MARK: What do your musician friends make of this obsession of yours? Are they supportive, or do they just kind of roll their eyes when you say, “Hey, we’re going to take a little detour to visit this site where 10,000 or so people lost their lives”?
MATT: They’re supportive now. They have to be. When I went with Carol, Misty and Bathgate, they trudged out into the December muck with me, not knowing what exactly they were looking at. But, by the end, I think I can say that each one of them, at some point, were in tears. The ground is sacred. Jeez that sounds corny, but it is! Over 100,000 people were on that piece of ground, fighting for their lives, dying, weeping, scrambling through 96-degree July heat, while each of them had to have known that to win or lose that battle was to win or lose everything they held dear. You can’t just shrug that off and go have a martini. But they, being my closest friends, know that the Civil War is going to come up a lot in conversation. And I know that they know. And, knowing that, I have to make it interesting. I try to tell stories and stay away from the facts and figures and ratios and politics, though that stuff interests me as well. But, for the beginners, you have to make it interesting.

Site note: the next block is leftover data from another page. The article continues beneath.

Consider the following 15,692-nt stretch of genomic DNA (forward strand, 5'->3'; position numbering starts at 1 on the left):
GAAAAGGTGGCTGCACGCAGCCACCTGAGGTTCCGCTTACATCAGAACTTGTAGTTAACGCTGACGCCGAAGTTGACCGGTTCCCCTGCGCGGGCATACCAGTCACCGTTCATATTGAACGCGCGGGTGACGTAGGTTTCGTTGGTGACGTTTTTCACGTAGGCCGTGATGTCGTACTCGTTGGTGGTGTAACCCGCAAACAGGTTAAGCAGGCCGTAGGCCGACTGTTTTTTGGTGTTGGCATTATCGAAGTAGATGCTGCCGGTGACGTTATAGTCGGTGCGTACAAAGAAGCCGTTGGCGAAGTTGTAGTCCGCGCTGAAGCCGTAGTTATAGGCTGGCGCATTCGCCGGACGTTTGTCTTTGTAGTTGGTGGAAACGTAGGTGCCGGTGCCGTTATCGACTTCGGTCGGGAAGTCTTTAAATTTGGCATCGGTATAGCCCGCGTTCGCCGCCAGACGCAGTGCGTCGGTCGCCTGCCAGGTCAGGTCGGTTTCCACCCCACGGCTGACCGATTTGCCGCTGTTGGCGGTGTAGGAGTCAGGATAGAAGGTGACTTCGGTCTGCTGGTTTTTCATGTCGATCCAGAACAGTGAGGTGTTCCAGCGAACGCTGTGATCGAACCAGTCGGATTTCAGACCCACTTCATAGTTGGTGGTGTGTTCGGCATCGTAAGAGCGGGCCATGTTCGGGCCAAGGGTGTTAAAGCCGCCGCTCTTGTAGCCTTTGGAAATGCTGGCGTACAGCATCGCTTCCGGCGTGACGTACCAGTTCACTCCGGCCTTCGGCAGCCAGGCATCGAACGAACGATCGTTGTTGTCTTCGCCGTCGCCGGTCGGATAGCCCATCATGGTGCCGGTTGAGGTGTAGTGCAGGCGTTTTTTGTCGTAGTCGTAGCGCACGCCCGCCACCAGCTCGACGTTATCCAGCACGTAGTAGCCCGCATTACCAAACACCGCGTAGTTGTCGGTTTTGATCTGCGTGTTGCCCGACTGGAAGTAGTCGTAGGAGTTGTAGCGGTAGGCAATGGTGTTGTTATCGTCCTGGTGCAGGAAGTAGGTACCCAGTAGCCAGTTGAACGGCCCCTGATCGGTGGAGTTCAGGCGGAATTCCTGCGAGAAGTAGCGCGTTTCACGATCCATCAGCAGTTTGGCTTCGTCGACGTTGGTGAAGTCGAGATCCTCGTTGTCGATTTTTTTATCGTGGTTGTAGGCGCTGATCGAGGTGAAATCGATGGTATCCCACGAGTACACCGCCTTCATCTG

MARK: You mention that this vacation took place during the government shutdown. Would I be right to assume that you eventually broke in? And, if so, how’d you do it? Did you have to scale a wall? Or did you get someone to throw you over?
MATT: We technically broke in. After scouting around the outer edges of the field for half a day, we had gotten really close to giving up. (By the way, by “the field,” I mean the three-mile x five-mile battlefield park.) The rain was not letting up, and everyone we had talked to (visitor center employees, Chamber of Commerce front desk jockeys, etc.) advised against breaking in. We were pretty downhearted. We had purchased two full rain-suits, and rain boots, and were walking down the Baltimore Pike, looking out at the battlefield over the red tape and cones. There was an additional fear of getting caught because I’m studying to be a tour guide at the park, and, not knowing how severe the punishment was for getting caught, I didn’t want it on my record. So, we’re just standing there, settling for taking pictures in front of the Evergreen Cemetery Gatehouse, when Sarah just bursts across the Pike, straight onto the battlefield, yelling “GOGOGOGOGO!!!!!!!”. It took me completely by surprise, but I followed her, splashing frantically up the back slope of Cemetery Hill to a stone wall. We stood there staring at each other, vaguely aware that we had just enacted the most recent, most purposeful charge on the field of Gettysburg since Pickett in 1863.